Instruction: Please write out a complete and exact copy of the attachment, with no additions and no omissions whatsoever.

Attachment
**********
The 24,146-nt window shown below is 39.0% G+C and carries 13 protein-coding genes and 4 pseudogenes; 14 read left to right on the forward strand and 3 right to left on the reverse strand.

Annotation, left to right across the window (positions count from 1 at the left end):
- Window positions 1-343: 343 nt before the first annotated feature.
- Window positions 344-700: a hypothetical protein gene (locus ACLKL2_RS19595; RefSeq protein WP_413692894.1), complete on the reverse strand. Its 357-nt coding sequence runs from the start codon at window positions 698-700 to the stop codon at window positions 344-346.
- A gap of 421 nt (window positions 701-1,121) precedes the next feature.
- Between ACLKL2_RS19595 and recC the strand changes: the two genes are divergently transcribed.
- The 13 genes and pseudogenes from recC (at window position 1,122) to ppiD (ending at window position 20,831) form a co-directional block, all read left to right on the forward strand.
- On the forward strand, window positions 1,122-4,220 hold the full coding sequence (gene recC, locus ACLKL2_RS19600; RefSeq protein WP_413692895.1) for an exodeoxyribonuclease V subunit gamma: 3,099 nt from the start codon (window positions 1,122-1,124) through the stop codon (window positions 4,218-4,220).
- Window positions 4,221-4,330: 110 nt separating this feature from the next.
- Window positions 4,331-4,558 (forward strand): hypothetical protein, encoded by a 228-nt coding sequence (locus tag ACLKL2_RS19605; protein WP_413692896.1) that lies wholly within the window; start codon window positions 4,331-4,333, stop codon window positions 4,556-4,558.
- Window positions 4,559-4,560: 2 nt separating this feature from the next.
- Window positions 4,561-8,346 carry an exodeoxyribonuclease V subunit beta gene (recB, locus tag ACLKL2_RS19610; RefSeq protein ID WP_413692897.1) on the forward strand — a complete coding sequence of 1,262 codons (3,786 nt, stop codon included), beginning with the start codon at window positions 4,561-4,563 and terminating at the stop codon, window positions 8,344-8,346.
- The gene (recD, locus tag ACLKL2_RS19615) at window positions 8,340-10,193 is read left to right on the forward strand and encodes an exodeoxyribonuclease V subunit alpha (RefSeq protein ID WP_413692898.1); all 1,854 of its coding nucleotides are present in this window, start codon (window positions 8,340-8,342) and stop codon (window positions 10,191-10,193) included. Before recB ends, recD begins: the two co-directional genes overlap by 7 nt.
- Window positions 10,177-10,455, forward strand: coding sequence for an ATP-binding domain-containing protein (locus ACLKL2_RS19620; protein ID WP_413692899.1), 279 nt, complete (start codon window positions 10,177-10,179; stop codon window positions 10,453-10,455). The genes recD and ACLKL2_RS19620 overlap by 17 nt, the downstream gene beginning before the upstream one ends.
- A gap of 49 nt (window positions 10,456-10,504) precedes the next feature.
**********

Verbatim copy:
The 24,146-nt window shown below is 39.0% G+C and carries 13 protein-coding genes and 4 pseudogenes; 14 read left to right on the forward strand and 3 right to left on the reverse strand.

Annotation, left to right across the window (positions count from 1 at the left end):
- Window positions 1-343: 343 nt before the first annotated feature.
- Window positions 344-700: a hypothetical protein gene (locus ACLKL2_RS19595; RefSeq protein WP_413692894.1), complete on the reverse strand. Its 357-nt coding sequence runs from the start codon at window positions 698-700 to the stop codon at window positions 344-346.
- A gap of 421 nt (window positions 701-1,121) precedes the next feature.
- Between ACLKL2_RS19595 and recC the strand changes: the two genes are divergently transcribed.
- The 13 genes and pseudogenes from recC (at window position 1,122) to ppiD (ending at window position 20,831) form a co-directional block, all read left to right on the forward strand.
- On the forward strand, window positions 1,122-4,220 hold the full coding sequence (gene recC, locus ACLKL2_RS19600; RefSeq protein WP_413692895.1) for an exodeoxyribonuclease V subunit gamma: 3,099 nt from the start codon (window positions 1,122-1,124) through the stop codon (window positions 4,218-4,220).
- Window positions 4,221-4,330: 110 nt separating this feature from the next.
- Window positions 4,331-4,558 (forward strand): hypothetical protein, encoded by a 228-nt coding sequence (locus tag ACLKL2_RS19605; protein WP_413692896.1) that lies wholly within the window; start codon window positions 4,331-4,333, stop codon window positions 4,556-4,558.
- Window positions 4,559-4,560: 2 nt separating this feature from the next.
- Window positions 4,561-8,346 carry an exodeoxyribonuclease V subunit beta gene (recB, locus tag ACLKL2_RS19610; RefSeq protein ID WP_413692897.1) on the forward strand — a complete coding sequence of 1,262 codons (3,786 nt, stop codon included), beginning with the start codon at window positions 4,561-4,563 and terminating at the stop codon, window positions 8,344-8,346.
- The gene (recD, locus tag ACLKL2_RS19615) at window positions 8,340-10,193 is read left to right on the forward strand and encodes an exodeoxyribonuclease V subunit alpha (RefSeq protein ID WP_413692898.1); all 1,854 of its coding nucleotides are present in this window, start codon (window positions 8,340-8,342) and stop codon (window positions 10,191-10,193) included. Before recB ends, recD begins: the two co-directional genes overlap by 7 nt.
- Window positions 10,177-10,455, forward strand: coding sequence for an ATP-binding domain-containing protein (locus ACLKL2_RS19620; protein ID WP_413692899.1), 279 nt, complete (start codon window positions 10,177-10,179; stop codon window positions 10,453-10,455). The genes recD and ACLKL2_RS19620 overlap by 17 nt, the downstream gene beginning before the upstream one ends.
- A gap of 49 nt (window positions 10,456-10,504) precedes the next feature.